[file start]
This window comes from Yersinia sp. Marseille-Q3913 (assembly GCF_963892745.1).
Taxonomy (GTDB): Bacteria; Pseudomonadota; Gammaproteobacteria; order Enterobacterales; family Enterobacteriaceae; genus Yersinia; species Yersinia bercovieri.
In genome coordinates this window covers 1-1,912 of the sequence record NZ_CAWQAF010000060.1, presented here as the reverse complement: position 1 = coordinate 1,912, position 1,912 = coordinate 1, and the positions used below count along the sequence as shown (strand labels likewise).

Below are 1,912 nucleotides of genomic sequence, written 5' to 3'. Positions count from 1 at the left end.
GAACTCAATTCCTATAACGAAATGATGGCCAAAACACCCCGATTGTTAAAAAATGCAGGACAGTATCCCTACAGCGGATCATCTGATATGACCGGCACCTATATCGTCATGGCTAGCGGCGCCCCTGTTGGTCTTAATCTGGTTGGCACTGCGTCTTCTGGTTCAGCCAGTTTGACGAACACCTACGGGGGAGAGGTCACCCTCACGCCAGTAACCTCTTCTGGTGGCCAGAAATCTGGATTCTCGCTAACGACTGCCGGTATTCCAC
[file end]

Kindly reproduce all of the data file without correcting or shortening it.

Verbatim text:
This window comes from Yersinia sp. Marseille-Q3913 (assembly GCF_963892745.1).
Taxonomy (GTDB): Bacteria; Pseudomonadota; Gammaproteobacteria; order Enterobacterales; family Enterobacteriaceae; genus Yersinia; species Yersinia bercovieri.
In genome coordinates this window covers 1-1,912 of the sequence record NZ_CAWQAF010000060.1, presented here as the reverse complement: position 1 = coordinate 1,912, position 1,912 = coordinate 1, and the positions used below count along the sequence as shown (strand labels likewise).

Below are 1,912 nucleotides of genomic sequence, written 5' to 3'. Positions count from 1 at the left end.
GAACTCAATTCCTATAACGAAATGATGGCCAAAACACCCCGATTGTTAAAAAATGCAGGACAGTATCCCTACAGCGGATCATCTGATATGACCGGCACCTATATCGTCATGGCTAGCGGCGCCCCTGTTGGTCTTAATCTGGTTGGCACTGCGTCTTCTGGTTCAGCCAGTTTGACGAACACCTACGGGGGAGAGGTCACCCTCACGCCAGTAACCTCTTCTGGTGGCCAGAAATCTGGATTCTCGCTAACGACTGCCGGTATTCCAC